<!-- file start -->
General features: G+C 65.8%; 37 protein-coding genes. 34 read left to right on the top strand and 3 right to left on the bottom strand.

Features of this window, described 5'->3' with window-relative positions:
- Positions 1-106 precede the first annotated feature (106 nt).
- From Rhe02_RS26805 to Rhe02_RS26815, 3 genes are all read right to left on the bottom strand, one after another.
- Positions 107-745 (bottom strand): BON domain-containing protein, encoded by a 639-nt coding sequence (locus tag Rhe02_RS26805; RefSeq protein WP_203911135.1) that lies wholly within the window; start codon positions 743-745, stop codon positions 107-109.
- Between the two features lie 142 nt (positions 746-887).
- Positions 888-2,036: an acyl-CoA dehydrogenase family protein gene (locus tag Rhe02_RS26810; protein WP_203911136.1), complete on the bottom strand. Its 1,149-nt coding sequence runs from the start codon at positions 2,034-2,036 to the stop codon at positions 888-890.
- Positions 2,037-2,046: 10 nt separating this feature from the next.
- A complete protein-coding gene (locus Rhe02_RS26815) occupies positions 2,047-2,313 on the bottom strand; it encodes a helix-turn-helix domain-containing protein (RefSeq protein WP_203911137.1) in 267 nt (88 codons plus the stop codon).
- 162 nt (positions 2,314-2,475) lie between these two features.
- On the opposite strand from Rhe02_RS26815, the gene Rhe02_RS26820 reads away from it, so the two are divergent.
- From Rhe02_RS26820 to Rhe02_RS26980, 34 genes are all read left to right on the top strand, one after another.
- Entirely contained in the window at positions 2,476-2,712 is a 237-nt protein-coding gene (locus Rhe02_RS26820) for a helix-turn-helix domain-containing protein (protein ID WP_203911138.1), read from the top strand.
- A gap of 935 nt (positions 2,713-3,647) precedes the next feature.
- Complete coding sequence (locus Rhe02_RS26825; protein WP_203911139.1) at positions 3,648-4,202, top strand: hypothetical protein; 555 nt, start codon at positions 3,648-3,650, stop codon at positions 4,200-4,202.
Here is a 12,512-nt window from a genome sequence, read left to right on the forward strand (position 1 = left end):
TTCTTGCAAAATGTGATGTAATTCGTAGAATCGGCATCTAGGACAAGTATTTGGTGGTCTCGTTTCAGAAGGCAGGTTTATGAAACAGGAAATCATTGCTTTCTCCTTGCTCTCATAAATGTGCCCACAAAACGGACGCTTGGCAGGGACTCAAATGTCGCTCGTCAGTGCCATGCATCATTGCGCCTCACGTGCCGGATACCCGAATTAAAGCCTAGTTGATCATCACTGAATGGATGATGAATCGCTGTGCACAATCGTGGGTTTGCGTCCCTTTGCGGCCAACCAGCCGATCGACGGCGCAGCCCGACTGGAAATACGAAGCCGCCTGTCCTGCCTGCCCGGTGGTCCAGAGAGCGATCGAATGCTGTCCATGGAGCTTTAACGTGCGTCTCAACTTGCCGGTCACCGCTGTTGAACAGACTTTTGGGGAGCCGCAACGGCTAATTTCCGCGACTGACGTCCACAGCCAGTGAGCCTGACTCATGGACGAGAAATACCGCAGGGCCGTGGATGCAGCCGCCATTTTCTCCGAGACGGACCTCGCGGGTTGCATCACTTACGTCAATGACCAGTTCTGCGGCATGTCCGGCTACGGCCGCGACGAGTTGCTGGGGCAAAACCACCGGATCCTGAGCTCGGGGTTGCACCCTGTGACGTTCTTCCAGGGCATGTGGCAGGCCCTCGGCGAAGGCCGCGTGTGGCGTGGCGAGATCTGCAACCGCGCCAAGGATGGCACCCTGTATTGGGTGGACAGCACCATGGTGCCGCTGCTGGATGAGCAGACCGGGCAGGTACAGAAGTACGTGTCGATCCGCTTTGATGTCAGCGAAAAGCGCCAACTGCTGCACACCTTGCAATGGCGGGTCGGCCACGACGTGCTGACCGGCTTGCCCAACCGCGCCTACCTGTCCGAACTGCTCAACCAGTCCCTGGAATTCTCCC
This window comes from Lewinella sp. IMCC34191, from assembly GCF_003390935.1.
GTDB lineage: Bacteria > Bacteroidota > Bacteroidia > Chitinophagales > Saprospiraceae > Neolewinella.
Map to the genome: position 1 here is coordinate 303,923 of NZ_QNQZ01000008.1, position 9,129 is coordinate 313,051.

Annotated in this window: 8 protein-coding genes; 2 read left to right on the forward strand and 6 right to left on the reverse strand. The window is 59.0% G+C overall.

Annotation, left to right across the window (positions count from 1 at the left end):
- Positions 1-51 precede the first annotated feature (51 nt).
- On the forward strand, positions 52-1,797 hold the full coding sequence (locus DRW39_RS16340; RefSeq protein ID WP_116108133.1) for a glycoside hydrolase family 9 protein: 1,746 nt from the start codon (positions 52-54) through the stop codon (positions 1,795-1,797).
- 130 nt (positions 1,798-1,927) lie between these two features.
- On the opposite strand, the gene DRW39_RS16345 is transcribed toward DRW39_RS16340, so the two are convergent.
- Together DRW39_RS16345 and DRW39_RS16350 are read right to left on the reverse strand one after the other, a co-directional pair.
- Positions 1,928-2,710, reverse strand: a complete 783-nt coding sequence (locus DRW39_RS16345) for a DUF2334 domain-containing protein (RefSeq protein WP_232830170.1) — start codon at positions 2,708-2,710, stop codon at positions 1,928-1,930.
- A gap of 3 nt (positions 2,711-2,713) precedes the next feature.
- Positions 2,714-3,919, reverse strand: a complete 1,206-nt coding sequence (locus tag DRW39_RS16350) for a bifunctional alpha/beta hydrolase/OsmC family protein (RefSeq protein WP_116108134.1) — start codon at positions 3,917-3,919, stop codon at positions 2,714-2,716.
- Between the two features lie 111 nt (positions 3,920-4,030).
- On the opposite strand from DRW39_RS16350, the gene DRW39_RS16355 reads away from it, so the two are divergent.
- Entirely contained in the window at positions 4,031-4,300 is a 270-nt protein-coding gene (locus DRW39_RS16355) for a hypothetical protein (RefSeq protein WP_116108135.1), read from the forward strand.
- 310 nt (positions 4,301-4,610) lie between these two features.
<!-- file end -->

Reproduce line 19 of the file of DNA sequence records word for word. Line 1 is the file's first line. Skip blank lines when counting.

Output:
GTDB lineage: Bacteria > Bacteroidota > Bacteroidia > Chitinophagales > Saprospiraceae > Neolewinella.